Our Inside Look feature at Broken Frontier provides creators with the opportunity to share exclusive commentaries on their comics projects with our readers, giving insights into the genesis, process and themes of their work. It’s one of the oldest regular features at BF, first appearing on the site back in the mid-2000s and also one of our most well-received.
Today we very pleased to be able to take a closer look at some of the books currently crowdfunding on Kickstarter from Good Comics. You can see preview pages of these projects in our round-up piece on the Kickstarter with sneak peeks at the comics by emerging talents Natasha Natarajan, Niki Bañados, Emre Altındağ and RAMZEE. With just a few days to go until the campaign finishes this gives you an opportunity to read the creators’ own thoughts on their work as the Kickstarter draws to a close.
Don’t forget to check out the Kickstarter here and back it if you can!
FML Comics by Natasha Natarajan – Grey Areas
FML Comics is the collected autobiographical works of Natasha Natarajan , spanning from 2016-2020.
This is probably the most difficult comic I have ever made. It took me months to write. I had wanted to write about sexual consent for a long time but couldn’t figure out what I wanted to say, especially in panels. I knew a few things; I wanted to it to start with a “grey area” (box), to include the “be kind” quote and to reference the #metoo movement (#methree). I always draw out a rough script, layout and panels with stick figures before I start working on the final strip. For this comic, I went through a lot of rough drafts. Eventually I got tired of drafting and just went with what I had. I needed to get the comic off my chest and I knew it would resonate with my followers. I often ask close friends for advice when making complex strips because I’ve realised that sometimes the subject matter is so close to me that I assume too much. In this comic, for example, I added the numbers ‘#1, #2, #3’ on the first page because I was told the story was unclear. I kept the drawings very simple, with little detail, because in this comic I think the words are the main focus.
Return by Niki Bañados
Detailing Niki’s experience of moving back to Australia, Return looks at the struggles of relocation, the power of nature, and the near-constant feeling of falling apart and rebuilding ourselves.
My parents’ place in the suburbs is visited regularly by loud neighbours like flying foxes, cockatoos, and lorikeets. It’s a fun and wild reminder of a place to hear them screaming to each other in the trees outside. Going out to see what they were up to was always a well-spent computer break.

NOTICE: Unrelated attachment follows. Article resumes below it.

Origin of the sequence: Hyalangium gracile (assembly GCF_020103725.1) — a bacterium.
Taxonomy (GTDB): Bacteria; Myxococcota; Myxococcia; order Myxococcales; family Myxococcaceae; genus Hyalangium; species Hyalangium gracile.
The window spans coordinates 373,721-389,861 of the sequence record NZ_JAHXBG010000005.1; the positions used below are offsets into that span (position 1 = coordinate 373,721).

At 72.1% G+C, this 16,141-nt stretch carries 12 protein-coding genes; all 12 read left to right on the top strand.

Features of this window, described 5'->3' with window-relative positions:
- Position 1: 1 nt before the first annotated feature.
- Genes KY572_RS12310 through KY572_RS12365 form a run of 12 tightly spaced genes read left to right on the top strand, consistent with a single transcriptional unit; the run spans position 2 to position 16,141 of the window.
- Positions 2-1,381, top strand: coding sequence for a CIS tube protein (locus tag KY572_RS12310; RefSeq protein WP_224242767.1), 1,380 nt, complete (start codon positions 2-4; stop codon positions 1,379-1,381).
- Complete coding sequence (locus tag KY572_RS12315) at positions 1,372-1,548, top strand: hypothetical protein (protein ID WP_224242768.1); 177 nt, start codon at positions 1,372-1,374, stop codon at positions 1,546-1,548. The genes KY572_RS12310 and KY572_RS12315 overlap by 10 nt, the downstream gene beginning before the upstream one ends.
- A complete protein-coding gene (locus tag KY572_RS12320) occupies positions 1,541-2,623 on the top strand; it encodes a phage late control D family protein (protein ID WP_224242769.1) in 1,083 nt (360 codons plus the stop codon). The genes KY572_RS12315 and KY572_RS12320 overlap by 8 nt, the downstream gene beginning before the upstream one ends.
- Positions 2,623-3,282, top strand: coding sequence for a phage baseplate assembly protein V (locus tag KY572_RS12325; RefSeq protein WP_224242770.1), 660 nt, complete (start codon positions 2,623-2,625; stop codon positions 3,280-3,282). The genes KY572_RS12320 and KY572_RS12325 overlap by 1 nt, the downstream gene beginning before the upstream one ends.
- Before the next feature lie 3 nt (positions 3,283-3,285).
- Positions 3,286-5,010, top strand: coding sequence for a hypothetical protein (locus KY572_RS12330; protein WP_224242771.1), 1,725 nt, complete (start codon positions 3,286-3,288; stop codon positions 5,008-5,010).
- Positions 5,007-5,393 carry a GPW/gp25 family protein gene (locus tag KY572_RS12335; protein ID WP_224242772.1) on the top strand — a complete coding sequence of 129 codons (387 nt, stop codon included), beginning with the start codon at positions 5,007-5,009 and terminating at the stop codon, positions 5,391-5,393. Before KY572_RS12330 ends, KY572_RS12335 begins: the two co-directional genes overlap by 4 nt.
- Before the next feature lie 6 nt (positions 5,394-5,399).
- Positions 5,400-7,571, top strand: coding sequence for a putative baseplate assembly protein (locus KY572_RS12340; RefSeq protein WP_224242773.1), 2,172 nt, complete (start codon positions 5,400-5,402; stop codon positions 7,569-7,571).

This page is a reaction to a few things. One is moving to a new place closer to the city, where we don’t get visited by nearly enough gregarious winged creatures. Another was an article I read about spectacled flying foxes being harassed out of their roost trees, and lastly it’s about an increasingly urgent feeling that we should be doing better for the creatures we share the Earth with.
I got lucky when I drew the flying fox: my brush pen was just running out of ink, giving that sweet textured stroke.
Fishes May Come Back by Emre Altındağ
Fishes May Come is an exploration of loss, and of what it means to have both a body and a soul.
This story is a journey portraying the two aspects which exist in humans. Mind and soul, outward and inward, material and spiritual states – belongs to the form of the human. The fluctuation of these two while they are compromised with each other in a tangible body is an archaic debate. While the mind tries to understand, articulate, the soul attempts to contemplate, perceive them. This is a great struggle. Considering them as two separated things, their estrangement continues without ending. Thus, in this story the habit or problem of perceiving the “outward” and “inwardness” as separately almost in each field of life, analysed. They are formed in the body of a child and a grown man, establish a relationship, communicate with each other in a very sincere, touching and silent way.
LDN by Ramzee – TRAPS
LDN by RAMZEE is a brilliant collection of stories each set in a different corner of London – North, South, East, West and the City of London in the centre.
This is from the start of the second story in the book, which is called ‘TRAPS’.
I wanted to kick this story off with a prologue like ‘Romeo and Juliet’ or a Greek Tragedy where you are told the themes of the story first as well as hint how the story itself will go. Giving the reader the knowledge from the jump that our protagonist’s story will not end well before the comic has begun.
The narration refers to an ill-fated couple with its use of the word “star-crossed,” which means, literally, against the stars. Stars were thought to control people’s destinies. So I wanted the art itself to create a sense of fate and a foreboding atmosphere.
So I depicted the couple falling together into a darkness full of mystical, portentous imagery like a crystal ball, runes, tarot cards and a palmistry hand statue etc to provide the narration with visual reinforcement.
The art in the spread is presented in a very dream-like way, with visuals that are metaphorical rather than real. But I wanted the spread to feel like our protagonists are falling into some kind of astrological trap so I simply illustrated them falling into a cosmic void full of occult, fortune telling symbolism.
The structure of the page itself then becomes a representation of the fate from which our lead characters cannot escape.